Stick out your little finger and cinch in that waistline, cream puffs are coming.
Amid the pages and pages of recipes in Nana’s cookbook I sought something familiar. But with exotic names like champagne pastry and bachelor’s buttons, familiarity was a lost cause. Or so I thought, until my eyes settled on cream puffs.
Cream puffs. What an innocent and feel-good name for a dessert! It conjures images of prim little ladies proffering trays of golden balls elegantly sugar-dusted, their rosy cheeks pulled into indulgent smiles.
Cream puffs, I subsequently thought to myself, must be a harmless recipe. And sufficiently innocuous for my first attempt at recreating Jean’s menu.
My dad was less convinced. He recalled perfectly round puffs of pale pastry, heavily laden with a rich whipped cream filling.
‘Is that not a little ambitious?’ he asked. ‘A choux pastry?’
The recipe made no mention of choux. Nana was raised in Yarrambat in the Dandenong Ranges on the outskirts of Melbourne, and had probably never heard of the French pastry. A part of me loves the solid Anglicised versions of all Jean’s recipes. It tells you a lot about how insular, or unaware, Australian cooks generally were of international cuisines before the 1970s.
But back to the choux. Inwardly panicking, I tried to brush off Dad’s scepticism.
‘The directions seem easy enough,’ I paused. This was true, but I still scrambled to change the subject. ‘I won’t need to buy any of the ingredients.’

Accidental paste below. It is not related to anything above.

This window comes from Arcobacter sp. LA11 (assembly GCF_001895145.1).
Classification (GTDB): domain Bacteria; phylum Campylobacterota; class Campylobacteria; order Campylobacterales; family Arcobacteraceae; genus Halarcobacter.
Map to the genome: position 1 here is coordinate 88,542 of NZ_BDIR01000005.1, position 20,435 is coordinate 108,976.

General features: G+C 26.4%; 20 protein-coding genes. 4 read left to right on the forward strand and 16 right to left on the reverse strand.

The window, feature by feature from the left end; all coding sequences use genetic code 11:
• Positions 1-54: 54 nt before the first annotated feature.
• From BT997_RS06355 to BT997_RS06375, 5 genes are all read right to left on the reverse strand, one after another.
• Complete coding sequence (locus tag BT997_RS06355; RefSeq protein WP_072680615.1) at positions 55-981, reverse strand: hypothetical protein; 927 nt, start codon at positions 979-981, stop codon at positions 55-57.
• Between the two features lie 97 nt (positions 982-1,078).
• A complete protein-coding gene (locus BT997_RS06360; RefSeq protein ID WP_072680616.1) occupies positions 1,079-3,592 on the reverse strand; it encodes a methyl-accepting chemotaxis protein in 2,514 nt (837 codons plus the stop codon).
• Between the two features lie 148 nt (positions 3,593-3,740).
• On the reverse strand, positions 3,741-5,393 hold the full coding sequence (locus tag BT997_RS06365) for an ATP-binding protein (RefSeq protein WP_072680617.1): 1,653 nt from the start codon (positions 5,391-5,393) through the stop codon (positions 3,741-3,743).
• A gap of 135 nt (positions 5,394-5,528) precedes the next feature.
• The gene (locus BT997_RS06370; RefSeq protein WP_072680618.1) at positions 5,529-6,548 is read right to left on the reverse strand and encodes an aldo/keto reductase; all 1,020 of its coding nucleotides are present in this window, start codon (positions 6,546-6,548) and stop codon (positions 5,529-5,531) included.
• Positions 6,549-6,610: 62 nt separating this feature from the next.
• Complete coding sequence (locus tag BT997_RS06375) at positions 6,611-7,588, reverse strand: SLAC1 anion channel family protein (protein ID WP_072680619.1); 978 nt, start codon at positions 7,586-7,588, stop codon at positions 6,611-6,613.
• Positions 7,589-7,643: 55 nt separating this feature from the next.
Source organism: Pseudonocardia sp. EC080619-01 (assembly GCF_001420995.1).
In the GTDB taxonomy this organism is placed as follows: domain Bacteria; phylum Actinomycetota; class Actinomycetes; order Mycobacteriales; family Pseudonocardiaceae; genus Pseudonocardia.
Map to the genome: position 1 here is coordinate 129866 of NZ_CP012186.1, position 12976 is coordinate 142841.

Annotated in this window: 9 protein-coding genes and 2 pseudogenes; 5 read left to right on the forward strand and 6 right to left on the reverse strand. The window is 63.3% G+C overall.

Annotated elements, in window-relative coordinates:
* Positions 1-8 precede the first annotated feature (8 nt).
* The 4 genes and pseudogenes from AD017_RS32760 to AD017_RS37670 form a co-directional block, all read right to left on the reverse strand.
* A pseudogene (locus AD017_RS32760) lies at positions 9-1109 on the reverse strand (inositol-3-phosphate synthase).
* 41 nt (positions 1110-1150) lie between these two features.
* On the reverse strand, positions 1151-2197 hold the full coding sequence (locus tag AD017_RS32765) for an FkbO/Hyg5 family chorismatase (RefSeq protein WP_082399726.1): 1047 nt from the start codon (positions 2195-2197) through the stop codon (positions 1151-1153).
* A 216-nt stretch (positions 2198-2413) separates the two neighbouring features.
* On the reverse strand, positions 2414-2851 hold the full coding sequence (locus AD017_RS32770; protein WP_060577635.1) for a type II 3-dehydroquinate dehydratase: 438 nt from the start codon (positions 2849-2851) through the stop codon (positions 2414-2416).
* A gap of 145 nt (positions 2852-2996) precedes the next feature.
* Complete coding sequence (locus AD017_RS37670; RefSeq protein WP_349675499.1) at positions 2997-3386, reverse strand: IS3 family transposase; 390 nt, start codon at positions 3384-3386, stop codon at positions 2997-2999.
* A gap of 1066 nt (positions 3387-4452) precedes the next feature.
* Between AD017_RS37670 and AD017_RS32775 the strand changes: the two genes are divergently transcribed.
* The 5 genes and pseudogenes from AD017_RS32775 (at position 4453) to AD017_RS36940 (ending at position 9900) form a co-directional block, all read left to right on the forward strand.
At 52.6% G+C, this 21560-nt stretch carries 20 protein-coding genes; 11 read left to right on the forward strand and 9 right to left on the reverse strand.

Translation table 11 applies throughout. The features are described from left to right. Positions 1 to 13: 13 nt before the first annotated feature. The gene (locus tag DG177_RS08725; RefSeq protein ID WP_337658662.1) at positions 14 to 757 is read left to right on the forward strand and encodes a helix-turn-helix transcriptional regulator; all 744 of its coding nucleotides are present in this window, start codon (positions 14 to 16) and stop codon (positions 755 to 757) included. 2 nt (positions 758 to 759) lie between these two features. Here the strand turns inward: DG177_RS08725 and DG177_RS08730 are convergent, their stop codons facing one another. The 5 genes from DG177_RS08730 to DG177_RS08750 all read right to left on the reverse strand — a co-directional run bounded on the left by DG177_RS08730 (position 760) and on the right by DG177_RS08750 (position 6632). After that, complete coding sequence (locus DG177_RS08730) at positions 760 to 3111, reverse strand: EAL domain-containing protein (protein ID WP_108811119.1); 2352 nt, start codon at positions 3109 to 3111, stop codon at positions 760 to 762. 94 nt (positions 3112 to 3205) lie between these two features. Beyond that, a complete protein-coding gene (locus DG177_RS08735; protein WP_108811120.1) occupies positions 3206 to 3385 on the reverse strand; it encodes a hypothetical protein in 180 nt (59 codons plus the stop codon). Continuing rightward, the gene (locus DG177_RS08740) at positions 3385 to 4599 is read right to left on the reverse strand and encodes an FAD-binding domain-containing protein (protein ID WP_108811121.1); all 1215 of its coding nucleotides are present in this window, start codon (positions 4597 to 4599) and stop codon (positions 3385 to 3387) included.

In fact, I would be surprised if you needed to go out of your way to buy the ingredients, either. Flour, butter, eggs, water and a pinch of salt for the puffs. Sugar free! What a novelty! However, the puffs are filled with sweet vanilla-laced whipped cream and dusted with drifts of icing sugar, negating any true virtuousness of the pastry.
Let’s not kid ourselves, though. These babies just ooze elegance. The quantities here make about 24 gossamer-light puffs. Once piped until brimming with cream and arranged on a platter… you would be proud to serve them to royalty.
As for the ease of recreation? Virtually fool-proof. The pastry is a dream to make. Just be aware that the puffs can look a little ramshackle. But practise makes perfect, as they say.
One last note: the frugally minded hostess in me calculated the cost of this fine dish. Between six and seven dollars for the lot. Bon appetit!
If you closely inspect the photos of the cookbook, you will notice that this recipe deviates slightly from Jean’s. This is because I use large eggs (700g), far larger than she would have had access to. I also converted her imperial measurements to metric. After making a few batches I settled on the following as the ideal quantities.
1 cup (114g, ¼ lb) plain flour, sifted
55 g (2 oz) unsalted butter
1 cup (½ pint) water
600 ml thickened cream
3 tsp vanilla bean paste (or vanilla extract)
6 tsp caster sugar
Icing sugar, to dust
Bring water, salt and butter to the boil in a medium saucepan. Once boiling, tip in the flour and stir with a wooden spoon until it forms dough and pulls away from the side of the pan in a thick smooth lump. Allow to cool.
Meanwhile, preheat oven to 200oC (about 400oF). Line a flat tray with baking paper, or grease well.
Beat the eggs well and add gradually to the cooled pastry. Beat until smooth and glossy. Place in small rounds the size of a walnut on the baking tray. Bake for 25-30 minutes. Do not open the doors for the first 20 minutes. You will probably need to do cook the puffs in a few batches. Cool on a wire tray.
For the whipped cream, whip together the cream, vanilla and sugar until very thick.
When the puffs are cool, split and pipe with whipped cream, and dust with drifts of icing sugar.